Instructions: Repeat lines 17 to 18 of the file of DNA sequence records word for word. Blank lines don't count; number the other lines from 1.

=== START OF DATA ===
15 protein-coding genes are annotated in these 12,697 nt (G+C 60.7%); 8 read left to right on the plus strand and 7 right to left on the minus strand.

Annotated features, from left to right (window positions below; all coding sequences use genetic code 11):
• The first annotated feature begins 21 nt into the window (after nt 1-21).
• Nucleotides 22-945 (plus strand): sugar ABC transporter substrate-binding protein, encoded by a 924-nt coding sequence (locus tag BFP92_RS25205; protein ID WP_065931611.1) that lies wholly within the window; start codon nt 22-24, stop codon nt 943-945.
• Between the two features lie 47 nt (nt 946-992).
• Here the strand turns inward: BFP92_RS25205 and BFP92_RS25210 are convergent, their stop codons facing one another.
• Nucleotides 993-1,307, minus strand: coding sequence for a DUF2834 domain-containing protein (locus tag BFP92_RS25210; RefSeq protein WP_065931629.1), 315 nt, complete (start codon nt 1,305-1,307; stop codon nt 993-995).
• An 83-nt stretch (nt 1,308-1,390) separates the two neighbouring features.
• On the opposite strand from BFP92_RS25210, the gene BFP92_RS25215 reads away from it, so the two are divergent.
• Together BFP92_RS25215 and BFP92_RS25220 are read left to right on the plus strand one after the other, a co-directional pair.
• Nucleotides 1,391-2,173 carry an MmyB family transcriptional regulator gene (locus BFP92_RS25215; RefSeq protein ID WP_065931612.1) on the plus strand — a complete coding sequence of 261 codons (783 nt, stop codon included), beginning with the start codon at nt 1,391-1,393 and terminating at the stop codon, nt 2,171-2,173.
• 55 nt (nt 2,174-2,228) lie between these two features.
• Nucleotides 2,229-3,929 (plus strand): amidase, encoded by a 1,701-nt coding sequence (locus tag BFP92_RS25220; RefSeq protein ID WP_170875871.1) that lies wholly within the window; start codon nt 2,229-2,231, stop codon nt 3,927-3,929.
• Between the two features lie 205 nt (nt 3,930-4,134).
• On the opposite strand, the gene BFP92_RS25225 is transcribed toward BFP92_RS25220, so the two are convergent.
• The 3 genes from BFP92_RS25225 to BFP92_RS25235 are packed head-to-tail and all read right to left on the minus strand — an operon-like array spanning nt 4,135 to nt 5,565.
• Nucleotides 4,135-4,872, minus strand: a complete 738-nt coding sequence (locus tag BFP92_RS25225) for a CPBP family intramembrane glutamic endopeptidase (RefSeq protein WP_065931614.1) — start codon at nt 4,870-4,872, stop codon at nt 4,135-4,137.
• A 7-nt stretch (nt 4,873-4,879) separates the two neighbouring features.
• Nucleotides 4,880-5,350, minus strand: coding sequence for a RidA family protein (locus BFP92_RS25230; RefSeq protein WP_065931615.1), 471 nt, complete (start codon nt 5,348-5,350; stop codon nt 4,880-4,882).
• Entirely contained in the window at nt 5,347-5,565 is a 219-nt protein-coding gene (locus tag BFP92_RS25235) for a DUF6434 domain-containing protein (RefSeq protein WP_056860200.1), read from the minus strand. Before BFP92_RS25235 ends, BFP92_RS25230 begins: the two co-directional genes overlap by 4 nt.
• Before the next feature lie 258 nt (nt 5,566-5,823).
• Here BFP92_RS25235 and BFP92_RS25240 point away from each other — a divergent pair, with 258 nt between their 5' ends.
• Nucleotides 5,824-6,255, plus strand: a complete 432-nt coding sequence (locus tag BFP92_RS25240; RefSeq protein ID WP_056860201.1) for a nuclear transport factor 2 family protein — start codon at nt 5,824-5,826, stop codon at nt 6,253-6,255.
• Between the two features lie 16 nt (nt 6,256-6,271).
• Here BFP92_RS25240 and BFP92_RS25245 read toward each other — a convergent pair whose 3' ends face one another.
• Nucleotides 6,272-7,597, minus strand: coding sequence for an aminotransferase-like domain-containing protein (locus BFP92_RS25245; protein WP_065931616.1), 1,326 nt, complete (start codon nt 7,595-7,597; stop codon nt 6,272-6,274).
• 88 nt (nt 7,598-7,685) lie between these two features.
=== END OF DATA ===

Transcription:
• Nucleotides 4,135-4,872, minus strand: a complete 738-nt coding sequence (locus tag BFP92_RS25225) for a CPBP family intramembrane glutamic endopeptidase (RefSeq protein WP_065931614.1) — start codon at nt 4,870-4,872, stop codon at nt 4,135-4,137.
• A 7-nt stretch (nt 4,873-4,879) separates the two neighbouring features.